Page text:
Max Herman Pechstein was born in Eckerback, Germany, and studied at the School of Applied Arts and the Royal Academy of Fine Arts in Dresden. In 1905, he was awarded the Saxon State Prize for painting. The following year, he met Erich Heckel and joined the Die Brücke group in Dresden.
Pechstein traveled in 1908 to Paris, where he met the Fauve artists and exhibited with the Société Anonyme. In 1909, Pechstein joined the Berlin Sezession and exhibited with them the same year. After the war, Max Herman Pechstein became one of the most active of the politicized Expressionist artists. During the early days of the Weimar Republic, he founded the Novembergruppe (along with Tappert, Klein and others), became a member of the Arbeitsrat für Kunst, and produced posters and illustrations for the Werbedienst (Publicity Office) of the provisional government.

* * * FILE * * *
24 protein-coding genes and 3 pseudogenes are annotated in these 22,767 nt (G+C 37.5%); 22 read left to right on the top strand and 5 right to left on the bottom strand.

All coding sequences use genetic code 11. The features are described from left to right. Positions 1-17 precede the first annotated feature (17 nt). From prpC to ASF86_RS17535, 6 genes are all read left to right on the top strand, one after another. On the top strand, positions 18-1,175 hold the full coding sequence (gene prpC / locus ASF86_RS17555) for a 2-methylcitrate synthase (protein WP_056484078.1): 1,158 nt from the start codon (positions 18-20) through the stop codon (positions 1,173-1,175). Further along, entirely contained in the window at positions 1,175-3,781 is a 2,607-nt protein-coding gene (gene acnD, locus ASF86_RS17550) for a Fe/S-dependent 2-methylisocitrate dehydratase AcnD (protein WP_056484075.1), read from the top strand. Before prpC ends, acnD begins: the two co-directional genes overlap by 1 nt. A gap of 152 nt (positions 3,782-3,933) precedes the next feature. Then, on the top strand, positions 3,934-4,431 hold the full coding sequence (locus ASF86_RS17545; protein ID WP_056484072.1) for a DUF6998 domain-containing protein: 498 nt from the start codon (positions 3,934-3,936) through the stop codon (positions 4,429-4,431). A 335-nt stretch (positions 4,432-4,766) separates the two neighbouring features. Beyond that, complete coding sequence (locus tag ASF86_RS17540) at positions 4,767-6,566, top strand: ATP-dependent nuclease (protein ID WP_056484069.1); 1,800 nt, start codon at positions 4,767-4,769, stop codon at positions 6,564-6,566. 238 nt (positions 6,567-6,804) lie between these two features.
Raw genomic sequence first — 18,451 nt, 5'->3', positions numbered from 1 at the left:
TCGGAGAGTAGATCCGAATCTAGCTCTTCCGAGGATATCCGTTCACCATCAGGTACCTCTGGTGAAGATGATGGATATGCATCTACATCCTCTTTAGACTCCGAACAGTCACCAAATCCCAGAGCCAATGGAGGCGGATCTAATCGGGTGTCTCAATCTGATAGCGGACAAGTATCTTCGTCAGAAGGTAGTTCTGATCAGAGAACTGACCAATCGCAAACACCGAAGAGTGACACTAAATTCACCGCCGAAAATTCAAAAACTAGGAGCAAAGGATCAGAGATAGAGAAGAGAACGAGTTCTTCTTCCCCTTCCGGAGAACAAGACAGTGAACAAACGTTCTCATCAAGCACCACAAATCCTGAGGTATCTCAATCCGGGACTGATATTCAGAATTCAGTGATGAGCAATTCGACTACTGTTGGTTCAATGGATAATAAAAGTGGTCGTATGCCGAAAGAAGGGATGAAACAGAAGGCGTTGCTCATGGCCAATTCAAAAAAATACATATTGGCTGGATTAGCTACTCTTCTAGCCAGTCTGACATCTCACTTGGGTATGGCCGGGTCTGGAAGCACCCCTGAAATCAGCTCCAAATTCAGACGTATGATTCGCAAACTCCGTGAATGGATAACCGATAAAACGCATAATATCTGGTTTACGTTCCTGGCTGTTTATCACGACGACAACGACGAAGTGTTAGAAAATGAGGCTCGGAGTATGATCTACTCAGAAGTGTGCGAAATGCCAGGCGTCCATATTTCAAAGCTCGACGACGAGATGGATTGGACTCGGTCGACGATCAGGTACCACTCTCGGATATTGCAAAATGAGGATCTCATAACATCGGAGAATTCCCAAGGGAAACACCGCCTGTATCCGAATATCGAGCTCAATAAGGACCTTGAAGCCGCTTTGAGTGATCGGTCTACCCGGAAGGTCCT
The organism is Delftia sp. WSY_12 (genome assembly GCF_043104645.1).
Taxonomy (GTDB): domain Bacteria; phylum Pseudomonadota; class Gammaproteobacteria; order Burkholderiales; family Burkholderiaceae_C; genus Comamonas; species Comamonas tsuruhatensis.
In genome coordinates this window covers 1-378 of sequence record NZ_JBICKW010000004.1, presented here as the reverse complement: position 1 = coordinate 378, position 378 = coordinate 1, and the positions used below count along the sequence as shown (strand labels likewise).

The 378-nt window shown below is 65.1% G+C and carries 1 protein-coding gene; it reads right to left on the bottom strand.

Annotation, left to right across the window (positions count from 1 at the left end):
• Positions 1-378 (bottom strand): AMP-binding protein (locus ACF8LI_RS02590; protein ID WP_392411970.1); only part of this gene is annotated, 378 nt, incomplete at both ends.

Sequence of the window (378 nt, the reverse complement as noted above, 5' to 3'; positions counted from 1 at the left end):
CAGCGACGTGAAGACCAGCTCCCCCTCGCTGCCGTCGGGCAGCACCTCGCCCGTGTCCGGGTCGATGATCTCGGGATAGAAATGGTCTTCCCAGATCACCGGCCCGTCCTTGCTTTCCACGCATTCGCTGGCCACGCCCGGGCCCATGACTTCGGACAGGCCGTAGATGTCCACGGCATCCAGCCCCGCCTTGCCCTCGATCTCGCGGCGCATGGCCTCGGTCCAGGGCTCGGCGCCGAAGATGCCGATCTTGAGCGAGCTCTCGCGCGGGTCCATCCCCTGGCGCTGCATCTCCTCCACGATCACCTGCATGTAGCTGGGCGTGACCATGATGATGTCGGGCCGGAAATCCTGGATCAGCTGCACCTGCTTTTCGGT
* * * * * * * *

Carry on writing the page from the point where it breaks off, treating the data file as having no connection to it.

During the 1920’s he exhibited widely, and in 1932 he received the State Prize of the German Government. Max Herman Pechstein was forbidden by the National Socialists to exhibit in Germany after 1933, and he was dismissed from his teaching position. In 1937 his works were confiscated by the Nazi’s and labeled “degenerate,” and six of his paintings were included in the “Degenerate Art” exhibition.